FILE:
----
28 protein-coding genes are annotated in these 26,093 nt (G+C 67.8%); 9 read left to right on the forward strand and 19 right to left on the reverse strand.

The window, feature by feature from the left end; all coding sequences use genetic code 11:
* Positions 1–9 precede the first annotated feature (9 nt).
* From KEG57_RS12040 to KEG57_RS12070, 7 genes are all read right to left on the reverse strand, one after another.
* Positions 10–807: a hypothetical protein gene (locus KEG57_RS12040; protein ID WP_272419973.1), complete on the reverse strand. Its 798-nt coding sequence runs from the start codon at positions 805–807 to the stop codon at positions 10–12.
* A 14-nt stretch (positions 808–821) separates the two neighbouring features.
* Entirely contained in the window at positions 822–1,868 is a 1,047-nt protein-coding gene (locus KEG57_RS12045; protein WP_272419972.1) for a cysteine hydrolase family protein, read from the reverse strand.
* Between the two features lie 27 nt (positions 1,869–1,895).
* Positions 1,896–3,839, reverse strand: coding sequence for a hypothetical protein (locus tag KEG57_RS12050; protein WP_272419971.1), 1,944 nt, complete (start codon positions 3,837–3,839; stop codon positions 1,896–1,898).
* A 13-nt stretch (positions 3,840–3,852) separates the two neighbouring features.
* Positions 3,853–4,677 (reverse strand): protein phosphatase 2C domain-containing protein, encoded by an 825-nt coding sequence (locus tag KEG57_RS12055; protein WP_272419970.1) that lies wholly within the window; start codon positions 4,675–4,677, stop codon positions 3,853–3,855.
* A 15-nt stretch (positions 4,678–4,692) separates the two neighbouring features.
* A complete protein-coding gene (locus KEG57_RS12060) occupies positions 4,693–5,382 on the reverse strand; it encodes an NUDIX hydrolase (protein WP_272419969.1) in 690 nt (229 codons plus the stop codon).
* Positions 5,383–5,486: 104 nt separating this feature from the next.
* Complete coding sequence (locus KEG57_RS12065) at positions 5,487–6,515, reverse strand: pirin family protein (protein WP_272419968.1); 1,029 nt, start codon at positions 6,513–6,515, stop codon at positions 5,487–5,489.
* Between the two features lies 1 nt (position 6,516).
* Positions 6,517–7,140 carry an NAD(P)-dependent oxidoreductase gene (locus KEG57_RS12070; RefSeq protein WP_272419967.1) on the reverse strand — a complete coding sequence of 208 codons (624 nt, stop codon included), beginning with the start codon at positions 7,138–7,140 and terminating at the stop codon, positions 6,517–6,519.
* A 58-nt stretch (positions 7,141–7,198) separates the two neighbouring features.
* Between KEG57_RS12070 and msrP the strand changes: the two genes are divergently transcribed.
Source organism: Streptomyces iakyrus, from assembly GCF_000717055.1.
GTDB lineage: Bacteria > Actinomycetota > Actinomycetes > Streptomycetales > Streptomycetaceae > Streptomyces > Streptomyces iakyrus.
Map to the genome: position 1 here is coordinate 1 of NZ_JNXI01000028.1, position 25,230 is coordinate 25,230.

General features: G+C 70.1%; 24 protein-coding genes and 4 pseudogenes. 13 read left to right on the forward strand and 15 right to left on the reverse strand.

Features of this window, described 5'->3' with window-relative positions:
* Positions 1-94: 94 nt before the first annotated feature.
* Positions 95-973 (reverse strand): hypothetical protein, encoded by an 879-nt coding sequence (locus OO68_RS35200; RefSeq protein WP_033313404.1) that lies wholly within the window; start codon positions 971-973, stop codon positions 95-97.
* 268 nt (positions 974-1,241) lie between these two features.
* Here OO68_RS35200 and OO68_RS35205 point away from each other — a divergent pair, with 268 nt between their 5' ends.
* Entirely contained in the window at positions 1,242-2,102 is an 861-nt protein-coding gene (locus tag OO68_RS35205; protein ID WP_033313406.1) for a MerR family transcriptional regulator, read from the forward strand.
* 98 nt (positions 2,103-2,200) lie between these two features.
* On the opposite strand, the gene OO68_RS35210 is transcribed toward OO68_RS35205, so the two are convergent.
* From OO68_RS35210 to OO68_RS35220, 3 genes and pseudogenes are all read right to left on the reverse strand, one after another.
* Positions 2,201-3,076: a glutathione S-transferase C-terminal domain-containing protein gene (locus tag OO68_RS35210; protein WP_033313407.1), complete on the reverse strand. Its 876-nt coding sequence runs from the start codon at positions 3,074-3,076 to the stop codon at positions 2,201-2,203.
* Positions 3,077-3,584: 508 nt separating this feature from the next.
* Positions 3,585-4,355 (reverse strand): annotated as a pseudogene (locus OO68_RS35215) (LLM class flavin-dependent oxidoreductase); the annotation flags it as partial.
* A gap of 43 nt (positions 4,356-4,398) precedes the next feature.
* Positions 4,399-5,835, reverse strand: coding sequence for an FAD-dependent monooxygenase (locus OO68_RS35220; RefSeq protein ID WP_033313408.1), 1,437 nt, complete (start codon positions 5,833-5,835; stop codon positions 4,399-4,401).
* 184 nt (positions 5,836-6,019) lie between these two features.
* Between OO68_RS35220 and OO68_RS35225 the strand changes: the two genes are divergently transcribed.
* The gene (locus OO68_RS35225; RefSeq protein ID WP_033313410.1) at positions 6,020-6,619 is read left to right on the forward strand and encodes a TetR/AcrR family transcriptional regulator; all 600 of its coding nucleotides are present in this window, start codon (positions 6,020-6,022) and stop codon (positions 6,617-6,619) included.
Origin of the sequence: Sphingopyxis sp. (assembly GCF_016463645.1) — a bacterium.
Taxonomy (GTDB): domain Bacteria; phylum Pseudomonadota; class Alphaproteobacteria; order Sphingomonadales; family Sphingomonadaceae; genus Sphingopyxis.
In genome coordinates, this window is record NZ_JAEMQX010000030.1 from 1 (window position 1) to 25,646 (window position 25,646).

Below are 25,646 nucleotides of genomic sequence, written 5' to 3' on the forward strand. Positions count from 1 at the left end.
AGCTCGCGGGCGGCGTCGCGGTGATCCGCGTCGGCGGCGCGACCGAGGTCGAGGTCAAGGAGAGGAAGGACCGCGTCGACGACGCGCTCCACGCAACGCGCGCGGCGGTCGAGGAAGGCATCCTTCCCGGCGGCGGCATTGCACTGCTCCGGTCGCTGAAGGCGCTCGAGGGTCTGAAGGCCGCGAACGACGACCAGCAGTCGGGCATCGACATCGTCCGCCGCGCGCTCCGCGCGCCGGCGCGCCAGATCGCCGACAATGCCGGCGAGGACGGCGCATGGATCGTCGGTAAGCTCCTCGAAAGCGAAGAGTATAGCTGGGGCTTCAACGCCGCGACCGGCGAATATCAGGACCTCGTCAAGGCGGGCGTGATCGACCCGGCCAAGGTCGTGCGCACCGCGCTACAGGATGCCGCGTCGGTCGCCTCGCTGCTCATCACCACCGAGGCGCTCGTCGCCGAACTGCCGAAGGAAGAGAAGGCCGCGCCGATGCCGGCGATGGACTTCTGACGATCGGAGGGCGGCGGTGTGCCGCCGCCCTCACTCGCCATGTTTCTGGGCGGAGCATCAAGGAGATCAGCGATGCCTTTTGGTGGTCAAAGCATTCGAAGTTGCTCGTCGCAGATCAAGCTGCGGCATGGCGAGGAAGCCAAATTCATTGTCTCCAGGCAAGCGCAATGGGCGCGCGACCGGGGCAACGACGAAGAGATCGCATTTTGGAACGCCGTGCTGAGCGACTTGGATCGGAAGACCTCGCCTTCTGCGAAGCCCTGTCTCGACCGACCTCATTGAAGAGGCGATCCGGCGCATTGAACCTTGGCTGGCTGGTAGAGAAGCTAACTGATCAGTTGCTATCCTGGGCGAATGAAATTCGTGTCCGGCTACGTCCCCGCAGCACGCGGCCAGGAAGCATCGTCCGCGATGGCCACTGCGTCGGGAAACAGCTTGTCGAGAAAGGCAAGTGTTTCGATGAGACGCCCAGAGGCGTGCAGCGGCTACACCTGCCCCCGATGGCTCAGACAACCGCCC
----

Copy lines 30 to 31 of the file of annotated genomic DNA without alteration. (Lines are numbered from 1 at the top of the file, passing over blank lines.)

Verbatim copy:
* 98 nt (positions 2,103-2,200) lie between these two features.
* On the opposite strand, the gene OO68_RS35210 is transcribed toward OO68_RS35205, so the two are convergent.